Jasmine Evans knows one thing for sure... people make mistakes. After all, she is one. Jaz is the result of a one-night stand between a black football player and a blonde princess. Having a young mother who didn't raise her, a father who wants nothing to do with her and living in a small-minded town where she's never fit in hasn't been easy. But she's been surviving. Until she sees her mom's new boyfriend making out with her own best friend. When do you forgive people for being human or give up on them forever?
Release Date: October 1, 2011
Age Group: Young Adult
Publisher: Sourcebooks Fire
This was a really unique read. It focuses very heavily on race: with Jasmine being of mixed race in a small town, she feels like she doesn't fit in anywhere. Her mother is white and her father is black, and Jasmine was raised by her grandmother since her mother was just a teen when Jasmine was born. Jasmine is doing okay until she sees her mother's black boyfriend kissing one of her 20-something friends. Jasmine decides to tell her mother the truth, but finds out her mother is pregnant the very next day. The joy of becoming a big sister is overshadowed by the burden Jasmine carries.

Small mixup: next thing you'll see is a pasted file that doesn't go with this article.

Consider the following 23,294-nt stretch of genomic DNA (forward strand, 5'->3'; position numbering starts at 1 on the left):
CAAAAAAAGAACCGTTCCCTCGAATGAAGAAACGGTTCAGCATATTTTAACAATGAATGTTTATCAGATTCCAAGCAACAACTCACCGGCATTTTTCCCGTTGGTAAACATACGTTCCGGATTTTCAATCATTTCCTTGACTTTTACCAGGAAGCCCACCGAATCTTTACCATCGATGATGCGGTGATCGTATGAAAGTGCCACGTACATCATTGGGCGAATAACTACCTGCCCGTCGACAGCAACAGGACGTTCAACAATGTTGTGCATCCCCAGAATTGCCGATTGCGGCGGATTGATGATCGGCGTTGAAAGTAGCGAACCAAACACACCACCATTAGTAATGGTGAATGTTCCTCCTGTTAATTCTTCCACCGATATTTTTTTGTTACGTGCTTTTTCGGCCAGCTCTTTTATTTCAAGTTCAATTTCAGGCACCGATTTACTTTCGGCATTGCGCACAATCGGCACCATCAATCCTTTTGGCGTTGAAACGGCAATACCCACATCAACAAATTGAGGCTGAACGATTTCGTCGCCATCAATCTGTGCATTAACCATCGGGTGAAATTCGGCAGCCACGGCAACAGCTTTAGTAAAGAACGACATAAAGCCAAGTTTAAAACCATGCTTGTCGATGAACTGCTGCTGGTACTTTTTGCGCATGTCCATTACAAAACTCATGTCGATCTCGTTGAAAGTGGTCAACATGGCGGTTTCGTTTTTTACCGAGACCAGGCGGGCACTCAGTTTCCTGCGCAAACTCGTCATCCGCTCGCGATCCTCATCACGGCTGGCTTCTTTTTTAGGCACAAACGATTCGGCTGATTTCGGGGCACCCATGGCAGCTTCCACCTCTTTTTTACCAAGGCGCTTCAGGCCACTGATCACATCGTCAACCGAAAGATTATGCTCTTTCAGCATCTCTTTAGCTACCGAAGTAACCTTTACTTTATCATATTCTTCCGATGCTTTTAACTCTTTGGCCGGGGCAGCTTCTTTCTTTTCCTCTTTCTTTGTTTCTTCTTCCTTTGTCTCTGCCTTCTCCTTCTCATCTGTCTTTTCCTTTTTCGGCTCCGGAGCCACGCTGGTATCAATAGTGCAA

If I Tell centers on Jasmine's dilemma---should she tell her mom the truth or let her stay blissfully ignorant? Jasmine goes back and forth on this issue throughout the story. Which made me think: What would I do? What's the right thing to do in this situation? Is there even a right answer? I tend to think not. And then there are some other issues: Jasmine's attraction to a new guy in town who has a history of drug dealing, an attempted date rape, and severe postpartum depression/psychosis. This is a lot to fit into one book, especially a YA book, and it felt a little overwhelming at times.
I enjoyed the writing, especially the way Jasmine grows up throughout the story. I thought the attention to detail was great, as well as the resolution of the main issue. I just thought there were a few too many issues which distracted from the main event of Jasmine becoming a young adult.